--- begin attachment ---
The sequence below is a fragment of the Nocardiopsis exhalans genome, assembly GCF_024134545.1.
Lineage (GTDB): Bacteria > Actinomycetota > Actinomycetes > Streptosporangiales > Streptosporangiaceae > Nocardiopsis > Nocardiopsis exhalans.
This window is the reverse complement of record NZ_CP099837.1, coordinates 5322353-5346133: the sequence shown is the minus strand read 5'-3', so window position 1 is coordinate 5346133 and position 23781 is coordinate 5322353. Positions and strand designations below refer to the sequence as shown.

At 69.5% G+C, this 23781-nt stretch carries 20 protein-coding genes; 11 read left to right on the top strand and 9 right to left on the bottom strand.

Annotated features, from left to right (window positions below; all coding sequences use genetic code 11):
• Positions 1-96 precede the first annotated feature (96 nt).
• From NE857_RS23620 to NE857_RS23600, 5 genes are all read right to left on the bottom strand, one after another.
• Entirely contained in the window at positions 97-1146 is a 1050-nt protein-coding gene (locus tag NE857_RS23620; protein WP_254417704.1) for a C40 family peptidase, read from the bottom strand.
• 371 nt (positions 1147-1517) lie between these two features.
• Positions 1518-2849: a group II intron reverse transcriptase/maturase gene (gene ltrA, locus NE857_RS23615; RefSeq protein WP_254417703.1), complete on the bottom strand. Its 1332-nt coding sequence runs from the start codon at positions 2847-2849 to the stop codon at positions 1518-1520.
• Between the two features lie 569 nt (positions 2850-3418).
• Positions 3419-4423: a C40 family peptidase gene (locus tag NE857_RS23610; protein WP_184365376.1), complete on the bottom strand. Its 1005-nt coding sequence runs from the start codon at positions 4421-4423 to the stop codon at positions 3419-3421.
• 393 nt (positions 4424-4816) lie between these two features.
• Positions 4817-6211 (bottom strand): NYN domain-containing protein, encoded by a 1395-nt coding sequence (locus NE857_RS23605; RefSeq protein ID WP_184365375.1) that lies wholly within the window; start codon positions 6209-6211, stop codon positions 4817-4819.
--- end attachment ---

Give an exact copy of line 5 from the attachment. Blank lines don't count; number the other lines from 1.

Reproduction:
Annotated features, from left to right (window positions below; all coding sequences use genetic code 11):